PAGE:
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Benches at various heights


#1

Greetings,

Since I had a car accident a few years ago I have been having greater problems with my back. At this point I am able to work in 1/2 hour segments, first sitting and them standing. My question is one of bench heights. Are there benches manufactured for the standing smith. Or are there benches that adjust to a standing height from a sitting height. Or are there a set of anthropomorphic measurements that will help with creating a bench height that will work .

I am also interested in knowing if there are certain procedures in any part of the metal working world that require standing height at benches.

Can I figure this out on my own? Probably but if it is already done it is a wheel I don’t feel like re-inventing.

Thanks

Don Meixner


#2

Hi Don,
Can help you there
mail me off list,
Ted


#3

HI Don,

I did talk about ergonomics for benches in the old frankenbench plans, once upon a website dark and dr…green.

The short form:
Find a comfortable chair, sit in it so your feet are flat, and back as straight as you can. Sit up straight. Really.
Then have somebody measure from your armpit down to the floor. A pretty good desk height is armpit minus 2-3 inches.
Personally, I have a bunch of different benches, some standing, some sitting. Sitting for precision, standing for soldering and general mucking about. I’ve found it helpful to move around. Keeps the blood flowing. And for larger scale stuff, it makes it easier to get full range of motion on my arms, and get full power for those motions.

As far as buying adjustable ones, no, I don’t know of anybody making any. (Or certainly not that are rigid enough) I’ve got a back burner project to address this, coming eventually to KC.com, but not any time soon.
You’ll have to tweak your own. You can take a short bench and put it up on blocks to get it to the ‘right’ height. That’s probably the easiest thing to do.

FWIW,
Brian


#4

On Amazon there is a desk for office work that goes from sitting level to standing level with a lever on it, it made me think about my current bench. I love my old antique bench, it is the bomb, but I could use something more flexible. I was thinking about how I could do something like this, but for me it is not critical like you, I have lots of space so I could have some of both types of work benches. But I think this would be good for someone with limited space and very helpful.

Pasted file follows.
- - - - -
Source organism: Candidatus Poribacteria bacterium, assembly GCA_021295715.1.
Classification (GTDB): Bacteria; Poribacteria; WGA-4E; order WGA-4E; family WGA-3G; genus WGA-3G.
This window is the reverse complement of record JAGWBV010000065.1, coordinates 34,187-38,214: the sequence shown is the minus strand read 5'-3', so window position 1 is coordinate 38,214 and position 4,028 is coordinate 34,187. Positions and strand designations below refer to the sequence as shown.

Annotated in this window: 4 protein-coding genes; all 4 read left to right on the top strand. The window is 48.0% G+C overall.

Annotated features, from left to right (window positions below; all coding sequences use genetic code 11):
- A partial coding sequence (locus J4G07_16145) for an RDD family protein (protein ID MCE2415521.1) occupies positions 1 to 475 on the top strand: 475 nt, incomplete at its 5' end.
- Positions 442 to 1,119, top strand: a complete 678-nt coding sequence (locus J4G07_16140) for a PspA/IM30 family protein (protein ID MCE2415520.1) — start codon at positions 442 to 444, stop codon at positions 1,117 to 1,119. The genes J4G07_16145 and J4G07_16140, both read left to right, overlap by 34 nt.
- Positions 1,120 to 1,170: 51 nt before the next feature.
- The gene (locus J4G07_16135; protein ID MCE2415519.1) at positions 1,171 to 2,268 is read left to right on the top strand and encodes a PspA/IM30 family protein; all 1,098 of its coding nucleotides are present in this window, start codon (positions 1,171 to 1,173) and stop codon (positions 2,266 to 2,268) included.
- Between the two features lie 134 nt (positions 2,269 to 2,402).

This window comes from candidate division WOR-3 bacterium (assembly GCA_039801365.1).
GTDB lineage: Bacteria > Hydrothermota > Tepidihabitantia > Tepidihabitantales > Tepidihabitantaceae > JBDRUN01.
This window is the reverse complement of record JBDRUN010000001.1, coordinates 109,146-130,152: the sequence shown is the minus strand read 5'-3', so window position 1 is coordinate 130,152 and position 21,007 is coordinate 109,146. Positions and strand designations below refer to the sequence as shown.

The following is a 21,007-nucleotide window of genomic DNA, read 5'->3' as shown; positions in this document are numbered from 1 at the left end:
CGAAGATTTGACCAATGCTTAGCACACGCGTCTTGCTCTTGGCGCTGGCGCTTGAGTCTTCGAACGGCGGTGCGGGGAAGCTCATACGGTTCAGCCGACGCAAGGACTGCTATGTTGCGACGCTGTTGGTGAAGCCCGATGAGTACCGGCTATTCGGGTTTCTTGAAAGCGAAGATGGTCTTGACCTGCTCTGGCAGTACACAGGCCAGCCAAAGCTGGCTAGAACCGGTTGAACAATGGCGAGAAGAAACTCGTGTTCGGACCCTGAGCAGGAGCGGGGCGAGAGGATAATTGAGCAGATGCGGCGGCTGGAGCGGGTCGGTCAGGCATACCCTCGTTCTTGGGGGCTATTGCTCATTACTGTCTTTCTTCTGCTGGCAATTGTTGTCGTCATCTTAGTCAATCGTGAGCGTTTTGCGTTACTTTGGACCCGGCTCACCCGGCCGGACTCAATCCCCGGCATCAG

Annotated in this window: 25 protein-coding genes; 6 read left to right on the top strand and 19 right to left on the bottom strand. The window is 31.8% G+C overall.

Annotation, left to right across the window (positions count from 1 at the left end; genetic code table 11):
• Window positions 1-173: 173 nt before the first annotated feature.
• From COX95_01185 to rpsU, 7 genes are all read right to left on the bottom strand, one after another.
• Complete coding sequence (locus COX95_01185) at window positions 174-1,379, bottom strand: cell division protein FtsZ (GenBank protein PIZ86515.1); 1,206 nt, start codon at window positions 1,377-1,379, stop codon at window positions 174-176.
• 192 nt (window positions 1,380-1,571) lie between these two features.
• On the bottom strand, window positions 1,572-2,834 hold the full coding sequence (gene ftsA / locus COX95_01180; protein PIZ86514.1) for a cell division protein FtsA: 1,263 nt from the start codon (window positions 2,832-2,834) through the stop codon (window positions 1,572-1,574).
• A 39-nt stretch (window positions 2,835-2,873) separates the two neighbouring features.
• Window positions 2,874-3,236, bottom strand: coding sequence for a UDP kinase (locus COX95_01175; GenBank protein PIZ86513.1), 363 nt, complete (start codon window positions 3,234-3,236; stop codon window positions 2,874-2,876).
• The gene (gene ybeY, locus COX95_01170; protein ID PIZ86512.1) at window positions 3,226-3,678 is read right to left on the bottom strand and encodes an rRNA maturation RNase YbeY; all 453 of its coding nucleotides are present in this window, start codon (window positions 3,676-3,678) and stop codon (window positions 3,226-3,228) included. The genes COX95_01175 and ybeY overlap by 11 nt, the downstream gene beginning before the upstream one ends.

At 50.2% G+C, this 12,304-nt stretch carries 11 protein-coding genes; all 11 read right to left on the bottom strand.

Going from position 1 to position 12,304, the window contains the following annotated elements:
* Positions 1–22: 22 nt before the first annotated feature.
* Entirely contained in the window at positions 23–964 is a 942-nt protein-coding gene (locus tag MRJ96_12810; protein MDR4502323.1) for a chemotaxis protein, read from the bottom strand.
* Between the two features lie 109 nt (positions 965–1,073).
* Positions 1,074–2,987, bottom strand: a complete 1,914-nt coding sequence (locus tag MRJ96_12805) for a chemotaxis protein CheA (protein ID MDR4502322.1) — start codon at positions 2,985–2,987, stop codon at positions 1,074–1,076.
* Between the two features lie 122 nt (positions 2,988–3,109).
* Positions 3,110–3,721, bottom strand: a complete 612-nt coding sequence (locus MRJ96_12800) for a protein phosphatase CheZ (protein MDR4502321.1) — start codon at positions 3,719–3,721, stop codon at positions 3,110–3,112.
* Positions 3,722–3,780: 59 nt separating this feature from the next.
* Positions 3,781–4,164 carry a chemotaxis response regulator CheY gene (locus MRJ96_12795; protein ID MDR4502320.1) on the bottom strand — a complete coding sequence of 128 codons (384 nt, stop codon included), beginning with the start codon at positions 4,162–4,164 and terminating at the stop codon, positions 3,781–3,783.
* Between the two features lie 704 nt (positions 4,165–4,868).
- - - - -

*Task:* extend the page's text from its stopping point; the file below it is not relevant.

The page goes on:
Sincerely
Laura


#5

There is a series of garage workbenches that the legs are adjustable to raise/lower the height. My neighbor has a work desk for computer and working and it is hydraulic so he can sit and then when his back hurts he raises it. Knowing you, you will most likely build something! A base used for trade show displays that compresses flat and then is raised up with finger pressure would most likely work. Made by Chief Lift Co. I have one on wheels that I can store under a workbench and then pull it out and expand it when I need to work on it. Motorcycle stand or lawnmower stand that is raised up would also make a great base for a butcherblock top and thus your work bench. Craigslist maybe.


The Chief Lift I have is an older LM Series and supports 100-350 pounds. Can’t compress it without at least 100 pounds on there and will lift 42 inches. PM me if you want more details. You’ve helped me in the past with bracelet questions!
Charlie in PA


#6

Don…After we talked yesterday, I went down and measured my benches. Three are 36" high as is my soldering bench. I have installed a temporary riser on my soldering bench to experiment with raising the work area another 6". I can stand and solder at that height. I don’t know as I will make it permanent. The other two 36" benches are layout grinding and casting and they work fine standing up. My lapidary, press and rolling benches are around 32". This puts the tools at a good height to work with standing. My polishing hood is adjustable in height and I think that my spindle is currently 42" high. My anvil is fairly low and can only used in a sitting position. I may try it on a higher stand too. I have purposefully spread my shop out so that I have to move around and can stagger the sitting with the standing. It helps to have an entire cellar available. I still get yelled at by my PT and trainer for my posture. I tell them that I am working on it, but it is the result is sitting over my bench in a hunched up position for 45 years. Good luck and let me know if I can help with the new shop…Rob


#7

Hi Charlie,

Thanks for the information. I will investigate. I suspect you may have me confused with my brother Rob. The name is pretty uncommon this side of the Alps.

Thanks again. I will look into these bases.

Don Meixner

---- Charlie orchid@ganoksin.com wrote:


#8